Brahman in Hinduism


What is Brahman?

In Hinduism, most adherents venerate one or more deities (see Is Hinduism Polytheistic?), but regard these as manifestations of Ultimate Reality. The Ultimate Reality that is behind the universe and all the gods is called by different names, but most commonly Brahman (not to be confused with the creator god Brahma or the priestly class of Brahmans).

In the Rig Veda, Ultimate Reality is referred to as "the One." In the Purushasukta, it is "Purusha," and in the Upanishads it is called "Brahman," "the One," and several other names. Most modern Hindus refer to the Ultimate Reality as Brahman.

The Upanishads describe Brahman as "the eternal, conscious, irreducible, infinite, omnipresent, spiritual source of the universe of finiteness and change." {2} Brahman is the source of all things and is in all things; it is the Self (atman) of all living beings.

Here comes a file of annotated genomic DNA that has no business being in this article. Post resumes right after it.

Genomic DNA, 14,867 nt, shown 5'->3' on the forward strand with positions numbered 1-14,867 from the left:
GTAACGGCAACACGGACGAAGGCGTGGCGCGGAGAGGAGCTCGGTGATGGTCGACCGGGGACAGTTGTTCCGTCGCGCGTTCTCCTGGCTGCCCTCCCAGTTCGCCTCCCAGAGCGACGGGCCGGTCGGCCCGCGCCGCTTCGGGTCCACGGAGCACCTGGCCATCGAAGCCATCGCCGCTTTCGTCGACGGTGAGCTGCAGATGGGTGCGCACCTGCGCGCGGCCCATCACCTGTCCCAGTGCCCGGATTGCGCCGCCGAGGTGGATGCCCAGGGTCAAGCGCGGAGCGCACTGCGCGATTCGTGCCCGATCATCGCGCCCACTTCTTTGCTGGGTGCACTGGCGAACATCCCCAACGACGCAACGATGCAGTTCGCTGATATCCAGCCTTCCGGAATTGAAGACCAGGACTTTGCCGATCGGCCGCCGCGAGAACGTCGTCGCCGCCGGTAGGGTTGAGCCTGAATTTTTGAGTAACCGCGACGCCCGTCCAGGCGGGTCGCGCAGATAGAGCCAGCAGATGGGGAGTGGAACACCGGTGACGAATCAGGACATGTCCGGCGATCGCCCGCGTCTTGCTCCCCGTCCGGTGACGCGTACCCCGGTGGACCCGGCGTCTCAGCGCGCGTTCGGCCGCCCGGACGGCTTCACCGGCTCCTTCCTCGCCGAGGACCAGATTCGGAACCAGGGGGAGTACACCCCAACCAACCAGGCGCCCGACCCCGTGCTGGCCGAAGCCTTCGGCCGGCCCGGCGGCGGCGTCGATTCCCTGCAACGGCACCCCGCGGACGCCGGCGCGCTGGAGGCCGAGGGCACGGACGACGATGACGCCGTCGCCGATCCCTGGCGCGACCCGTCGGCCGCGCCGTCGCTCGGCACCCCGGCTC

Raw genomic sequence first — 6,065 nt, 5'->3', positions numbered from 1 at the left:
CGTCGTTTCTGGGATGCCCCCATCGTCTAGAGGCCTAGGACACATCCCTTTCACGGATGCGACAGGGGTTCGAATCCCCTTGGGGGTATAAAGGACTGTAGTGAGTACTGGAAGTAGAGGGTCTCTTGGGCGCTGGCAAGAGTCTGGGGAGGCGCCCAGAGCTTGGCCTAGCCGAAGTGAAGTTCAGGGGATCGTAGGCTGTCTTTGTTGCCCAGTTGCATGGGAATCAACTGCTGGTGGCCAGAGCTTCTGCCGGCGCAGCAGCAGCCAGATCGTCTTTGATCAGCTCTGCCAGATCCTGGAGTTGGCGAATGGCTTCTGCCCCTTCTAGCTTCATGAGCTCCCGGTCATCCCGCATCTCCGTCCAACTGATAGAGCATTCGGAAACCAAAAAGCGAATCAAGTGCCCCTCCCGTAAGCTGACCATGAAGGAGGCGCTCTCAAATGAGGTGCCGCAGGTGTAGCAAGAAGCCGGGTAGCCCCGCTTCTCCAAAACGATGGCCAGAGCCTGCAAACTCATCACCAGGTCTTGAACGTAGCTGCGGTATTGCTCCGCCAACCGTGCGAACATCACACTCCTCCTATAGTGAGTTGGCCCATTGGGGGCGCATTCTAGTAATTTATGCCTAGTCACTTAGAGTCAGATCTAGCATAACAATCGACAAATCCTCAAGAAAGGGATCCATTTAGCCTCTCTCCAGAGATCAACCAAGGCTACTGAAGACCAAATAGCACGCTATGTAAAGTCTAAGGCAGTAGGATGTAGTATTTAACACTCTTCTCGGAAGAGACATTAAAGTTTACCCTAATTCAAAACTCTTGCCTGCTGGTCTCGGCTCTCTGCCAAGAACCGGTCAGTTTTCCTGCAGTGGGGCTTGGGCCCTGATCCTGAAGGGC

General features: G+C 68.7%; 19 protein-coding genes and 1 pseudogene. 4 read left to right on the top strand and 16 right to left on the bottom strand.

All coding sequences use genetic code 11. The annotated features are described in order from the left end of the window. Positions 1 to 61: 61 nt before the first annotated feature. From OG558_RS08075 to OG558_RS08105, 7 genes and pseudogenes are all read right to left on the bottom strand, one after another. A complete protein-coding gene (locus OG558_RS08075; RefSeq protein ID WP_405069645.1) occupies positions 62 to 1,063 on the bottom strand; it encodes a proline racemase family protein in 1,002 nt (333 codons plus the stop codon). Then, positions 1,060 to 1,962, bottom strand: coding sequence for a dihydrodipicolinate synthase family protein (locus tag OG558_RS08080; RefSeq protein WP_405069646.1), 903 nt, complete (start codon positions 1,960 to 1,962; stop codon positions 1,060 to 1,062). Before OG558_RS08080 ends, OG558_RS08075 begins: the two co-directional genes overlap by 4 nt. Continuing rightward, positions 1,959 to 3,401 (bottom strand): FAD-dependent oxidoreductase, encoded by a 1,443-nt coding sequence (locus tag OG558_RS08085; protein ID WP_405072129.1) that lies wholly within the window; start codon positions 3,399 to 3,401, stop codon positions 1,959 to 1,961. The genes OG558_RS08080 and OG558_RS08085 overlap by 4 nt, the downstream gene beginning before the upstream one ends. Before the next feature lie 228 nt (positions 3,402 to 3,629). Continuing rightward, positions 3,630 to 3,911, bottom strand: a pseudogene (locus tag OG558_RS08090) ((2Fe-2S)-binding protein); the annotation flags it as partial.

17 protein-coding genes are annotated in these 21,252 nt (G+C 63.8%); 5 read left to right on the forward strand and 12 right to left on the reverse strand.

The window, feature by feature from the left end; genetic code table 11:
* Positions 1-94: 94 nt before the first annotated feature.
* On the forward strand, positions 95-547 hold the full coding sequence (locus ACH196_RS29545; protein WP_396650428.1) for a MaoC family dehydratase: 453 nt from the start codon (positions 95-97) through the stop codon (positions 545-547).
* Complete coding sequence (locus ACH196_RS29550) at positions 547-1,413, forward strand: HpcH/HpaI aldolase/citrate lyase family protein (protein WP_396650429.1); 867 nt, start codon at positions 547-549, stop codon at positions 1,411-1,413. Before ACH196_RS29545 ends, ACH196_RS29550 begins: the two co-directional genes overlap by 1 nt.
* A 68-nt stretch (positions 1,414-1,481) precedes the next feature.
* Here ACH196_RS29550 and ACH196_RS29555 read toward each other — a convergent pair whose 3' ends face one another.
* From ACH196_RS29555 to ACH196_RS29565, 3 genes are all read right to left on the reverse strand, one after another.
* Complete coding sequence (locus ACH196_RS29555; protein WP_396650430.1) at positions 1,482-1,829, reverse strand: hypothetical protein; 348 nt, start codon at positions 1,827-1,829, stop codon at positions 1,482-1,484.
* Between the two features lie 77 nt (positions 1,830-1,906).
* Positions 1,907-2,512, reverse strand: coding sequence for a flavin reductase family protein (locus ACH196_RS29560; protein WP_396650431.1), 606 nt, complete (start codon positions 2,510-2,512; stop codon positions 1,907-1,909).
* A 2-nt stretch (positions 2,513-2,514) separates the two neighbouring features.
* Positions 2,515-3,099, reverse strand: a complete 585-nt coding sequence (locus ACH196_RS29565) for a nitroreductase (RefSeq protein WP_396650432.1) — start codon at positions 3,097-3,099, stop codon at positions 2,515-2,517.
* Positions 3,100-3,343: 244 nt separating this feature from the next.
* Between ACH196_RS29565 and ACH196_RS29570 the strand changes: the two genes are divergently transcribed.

Brahman is impersonal Being in itself, but it can be known through the many gods and goddesses that are manifestations of Brahman.

References
  1. Katha Upanishad 3:2 (trans. Eknath Easwaran).
  2. brahma - Encyclopedia Britannica Online (2007) (quote from article, not the Upanishads)
  3. Hinduism: Doctrine of atman-brahman - Encyclopedia Britannica Online (2007)
More Information on Brahman
  • India Glossary: Brahman - overview of the Hindu concept of Brahman by Richard Hooker, professor of World Civilizations at WSU.
  • The Upanishads: An Introduction - article on the Upanishads and the central doctrine of Brahman.
  • The Brahman of the Upanishads - excerpt from The Upanishads: The Crown Of India's Soul by Sri Chinmoy.